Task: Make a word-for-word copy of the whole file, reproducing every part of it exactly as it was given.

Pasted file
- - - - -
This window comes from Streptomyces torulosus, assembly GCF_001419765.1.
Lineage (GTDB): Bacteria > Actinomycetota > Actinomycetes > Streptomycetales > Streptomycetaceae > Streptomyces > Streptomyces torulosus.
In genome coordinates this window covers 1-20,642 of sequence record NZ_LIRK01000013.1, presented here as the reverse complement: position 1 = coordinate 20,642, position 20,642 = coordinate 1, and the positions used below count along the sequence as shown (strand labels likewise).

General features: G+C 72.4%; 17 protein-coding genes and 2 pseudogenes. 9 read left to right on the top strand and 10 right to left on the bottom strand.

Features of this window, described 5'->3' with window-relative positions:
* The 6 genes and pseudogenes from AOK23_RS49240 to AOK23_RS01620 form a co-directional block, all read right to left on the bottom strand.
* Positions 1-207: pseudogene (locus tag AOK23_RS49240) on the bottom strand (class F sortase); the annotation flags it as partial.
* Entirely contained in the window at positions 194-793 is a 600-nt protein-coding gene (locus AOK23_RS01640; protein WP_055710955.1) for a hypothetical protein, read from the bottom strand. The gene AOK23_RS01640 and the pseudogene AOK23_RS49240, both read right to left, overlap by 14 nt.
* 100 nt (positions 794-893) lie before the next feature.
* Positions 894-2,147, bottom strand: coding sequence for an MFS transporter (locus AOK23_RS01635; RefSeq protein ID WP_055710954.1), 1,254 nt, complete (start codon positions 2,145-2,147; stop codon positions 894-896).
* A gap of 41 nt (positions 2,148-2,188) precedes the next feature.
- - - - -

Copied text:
This window comes from Streptomyces torulosus, assembly GCF_001419765.1.
Lineage (GTDB): Bacteria > Actinomycetota > Actinomycetes > Streptomycetales > Streptomycetaceae > Streptomyces > Streptomyces torulosus.
In genome coordinates this window covers 1-20,642 of sequence record NZ_LIRK01000013.1, presented here as the reverse complement: position 1 = coordinate 20,642, position 20,642 = coordinate 1, and the positions used below count along the sequence as shown (strand labels likewise).

General features: G+C 72.4%; 17 protein-coding genes and 2 pseudogenes. 9 read left to right on the top strand and 10 right to left on the bottom strand.

Features of this window, described 5'->3' with window-relative positions:
* The 6 genes and pseudogenes from AOK23_RS49240 to AOK23_RS01620 form a co-directional block, all read right to left on the bottom strand.
* Positions 1-207: pseudogene (locus tag AOK23_RS49240) on the bottom strand (class F sortase); the annotation flags it as partial.
* Entirely contained in the window at positions 194-793 is a 600-nt protein-coding gene (locus AOK23_RS01640; protein WP_055710955.1) for a hypothetical protein, read from the bottom strand. The gene AOK23_RS01640 and the pseudogene AOK23_RS49240, both read right to left, overlap by 14 nt.
* 100 nt (positions 794-893) lie before the next feature.
* Positions 894-2,147, bottom strand: coding sequence for an MFS transporter (locus AOK23_RS01635; RefSeq protein ID WP_055710954.1), 1,254 nt, complete (start codon positions 2,145-2,147; stop codon positions 894-896).
* A gap of 41 nt (positions 2,148-2,188) precedes the next feature.